May was Mental Health Awareness Month and we want to conclude such an important month by debunking some myths people have when they think about therapy. People often think you only need to go to therapy after experiencing deep trauma, but therapy is a helpful tool for everyone – no matter what stage of life you are in.
Here are 5 myths about therapy that we want to debunk:
1. Going to Therapy is Weak
Many people believe that going to a therapist means we weren’t strong enough to muscle through life’s obstacles on our own. Asking for help signifies that we are weak and dependent on someone else to fix our problems for us.
That couldn’t be further from the truth. Humans are social creatures; we were never designed to take on the world alone. The job of a therapist is not to fix other people’s problems. Rather, therapists provide a safe space for others to explore their own skills and strengths and learn to use them in a way that serves them.
Utilizing a therapist means trusting someone when we are at our most vulnerable. It takes a great amount of strength to acknowledge the way we have approached life is no longer working and to create a new way to relate to the world around us. Going to therapy shows you are strong enough to tear down unhealthy habits and thought processes while also creating new, healthy ways to engage with our environment.
2. Talking about Things Doesn’t Help
Our society values actions over words, but in doing so it underestimates the power words can hold. Therapy is all about action, it challenges us to take the steps we need to create a healthy space in ourselves and our environment.
However, none of that can happen without first identifying the issues at hand. We need to talk about our experiences so we can fully understand them and the way they have impacted us. Once we grow comfortable naming and claiming both our strengths and limitations, we can start the hard work of making changes.
Feelings of shame and guilt are what keeps us from discussing things we aren’t proud of and hold us back from overcoming past mistakes. It’s only when we are able to speak power over the things we are ashamed of that we can grow from them and live our lives in line with our values.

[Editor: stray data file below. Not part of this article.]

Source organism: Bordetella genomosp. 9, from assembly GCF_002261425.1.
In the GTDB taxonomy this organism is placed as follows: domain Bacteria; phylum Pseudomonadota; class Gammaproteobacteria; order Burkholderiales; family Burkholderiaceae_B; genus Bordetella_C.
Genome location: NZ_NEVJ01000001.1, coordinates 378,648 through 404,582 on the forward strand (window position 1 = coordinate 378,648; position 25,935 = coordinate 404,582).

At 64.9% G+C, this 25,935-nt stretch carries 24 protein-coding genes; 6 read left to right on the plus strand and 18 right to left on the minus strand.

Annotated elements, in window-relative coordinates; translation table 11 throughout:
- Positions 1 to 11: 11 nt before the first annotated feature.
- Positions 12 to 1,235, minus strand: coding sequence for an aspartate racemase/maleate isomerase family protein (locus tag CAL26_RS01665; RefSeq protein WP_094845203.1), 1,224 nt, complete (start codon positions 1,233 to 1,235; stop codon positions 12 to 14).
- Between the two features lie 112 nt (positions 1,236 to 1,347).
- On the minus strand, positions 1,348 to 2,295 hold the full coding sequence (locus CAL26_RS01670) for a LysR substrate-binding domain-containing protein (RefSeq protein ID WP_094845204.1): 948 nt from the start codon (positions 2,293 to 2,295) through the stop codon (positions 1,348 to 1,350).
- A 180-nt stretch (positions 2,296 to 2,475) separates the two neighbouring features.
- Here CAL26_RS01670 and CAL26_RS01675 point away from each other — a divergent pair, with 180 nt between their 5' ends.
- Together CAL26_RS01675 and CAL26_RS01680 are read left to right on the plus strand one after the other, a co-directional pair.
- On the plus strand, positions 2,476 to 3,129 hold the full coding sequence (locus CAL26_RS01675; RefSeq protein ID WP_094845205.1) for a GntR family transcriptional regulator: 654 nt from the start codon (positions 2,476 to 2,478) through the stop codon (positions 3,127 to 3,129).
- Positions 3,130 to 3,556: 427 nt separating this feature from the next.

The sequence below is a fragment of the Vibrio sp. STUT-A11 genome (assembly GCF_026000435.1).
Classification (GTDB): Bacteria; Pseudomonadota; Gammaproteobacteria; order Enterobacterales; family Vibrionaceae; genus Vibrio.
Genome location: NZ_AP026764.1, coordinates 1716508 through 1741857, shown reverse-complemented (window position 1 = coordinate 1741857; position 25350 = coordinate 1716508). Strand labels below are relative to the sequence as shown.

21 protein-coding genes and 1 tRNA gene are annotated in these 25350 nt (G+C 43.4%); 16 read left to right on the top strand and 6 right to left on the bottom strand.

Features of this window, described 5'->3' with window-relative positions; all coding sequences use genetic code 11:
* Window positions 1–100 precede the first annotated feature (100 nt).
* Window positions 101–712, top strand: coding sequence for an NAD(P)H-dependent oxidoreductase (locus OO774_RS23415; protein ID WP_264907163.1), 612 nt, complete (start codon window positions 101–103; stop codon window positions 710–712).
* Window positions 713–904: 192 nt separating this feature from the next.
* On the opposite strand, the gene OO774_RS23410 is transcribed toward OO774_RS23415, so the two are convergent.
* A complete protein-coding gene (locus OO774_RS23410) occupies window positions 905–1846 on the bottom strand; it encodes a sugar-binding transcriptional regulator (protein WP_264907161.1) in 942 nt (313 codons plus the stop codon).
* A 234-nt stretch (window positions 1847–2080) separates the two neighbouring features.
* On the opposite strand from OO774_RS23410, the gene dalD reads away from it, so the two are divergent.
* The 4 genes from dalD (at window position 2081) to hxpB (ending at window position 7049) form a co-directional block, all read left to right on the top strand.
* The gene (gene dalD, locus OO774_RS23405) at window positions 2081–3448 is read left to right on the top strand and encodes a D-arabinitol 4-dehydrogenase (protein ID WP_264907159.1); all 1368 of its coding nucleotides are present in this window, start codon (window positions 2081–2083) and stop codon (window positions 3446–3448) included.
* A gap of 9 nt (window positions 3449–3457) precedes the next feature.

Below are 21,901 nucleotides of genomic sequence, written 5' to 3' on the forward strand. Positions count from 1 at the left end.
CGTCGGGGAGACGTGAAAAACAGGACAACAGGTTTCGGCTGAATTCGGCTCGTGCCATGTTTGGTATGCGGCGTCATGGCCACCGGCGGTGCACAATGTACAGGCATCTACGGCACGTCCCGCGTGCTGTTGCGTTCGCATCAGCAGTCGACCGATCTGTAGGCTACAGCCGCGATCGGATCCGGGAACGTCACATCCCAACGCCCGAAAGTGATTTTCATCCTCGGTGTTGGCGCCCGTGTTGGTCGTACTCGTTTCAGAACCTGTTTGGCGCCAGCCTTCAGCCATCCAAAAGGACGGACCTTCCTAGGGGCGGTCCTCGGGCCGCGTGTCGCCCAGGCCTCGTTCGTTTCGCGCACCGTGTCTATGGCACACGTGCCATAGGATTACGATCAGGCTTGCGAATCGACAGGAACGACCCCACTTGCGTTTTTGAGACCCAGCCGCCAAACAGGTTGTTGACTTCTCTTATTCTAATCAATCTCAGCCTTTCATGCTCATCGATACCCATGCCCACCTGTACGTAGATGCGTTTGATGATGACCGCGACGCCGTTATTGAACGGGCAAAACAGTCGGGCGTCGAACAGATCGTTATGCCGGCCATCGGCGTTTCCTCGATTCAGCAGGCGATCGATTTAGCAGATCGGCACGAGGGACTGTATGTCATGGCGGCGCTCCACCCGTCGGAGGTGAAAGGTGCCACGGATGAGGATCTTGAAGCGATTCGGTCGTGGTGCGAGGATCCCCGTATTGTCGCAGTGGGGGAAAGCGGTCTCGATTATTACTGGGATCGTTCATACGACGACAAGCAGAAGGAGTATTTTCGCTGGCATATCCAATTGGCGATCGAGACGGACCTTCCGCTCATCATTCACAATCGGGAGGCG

3. Therapists Give Advice
Contrary to most beliefs, therapists do not give advice. YOU are the expert on YOUR life. It’s not a therapists’ place to tell you what you should or shouldn’t do. In therapy you are provided with the opportunity to make your own decisions, without having to worry about the opinion or judgement of someone else.
Therapists will offer insight into the situation based off their knowledge and experience in their profession, but the decision is always up to you. Ultimately, therapists want to empower you to use your own inherent strengths and abilities to make the best choices for yourself.
4. Mental Health is Less Important than Physical Health
Physical and mental health are integrally related to one another. When someone has poor physical health, their mental health will also suffer. Vice versa, when someone neglects their mental health, their physical health will also decrease. When our mental health declines we are less likely to take care of ourselves, fulfill our responsibilities, or be socially engaged.
Poor mental health often presents with physical symptoms like fatigue, upset stomach, difficulty breathing, poor appetite, etc. Having untreated mental health disorders can be debilitating and cause much stress to the individual and their families. Going to therapy, practicing self-care, using coping skills, and getting support from loved ones are the best ways to maintain positive mental health.
5. Therapy is too Expensive
It is true that therapy can be very expensive, but there are affordable options available. The first option is to check with your insurance provider and ask for a list of therapists in your area that you could see that is covered by your insurance.
If for some reason you do not have insurance or cannot pay even with the help of insurance, not all hope is lost. Some therapists will offer their services at a sliding-scale, this means they will work with you to negotiate a fair charge for services based off your income.
Meeting with a therapist does not have to happen on a weekly basis, many people see their therapist on a bi-weekly schedule. Meaning you still get services, but at a more affordable rate. Ask your local mental health professionals what affordable options are available to you to allow you to take care of your mental health.
You can search for a local therapist near you today by visiting https://www.psychologytoday.com/us. This search engine allows you to find verified, licensed therapists in your area and outlines specialty areas, client focus, treatment approach, and financial information.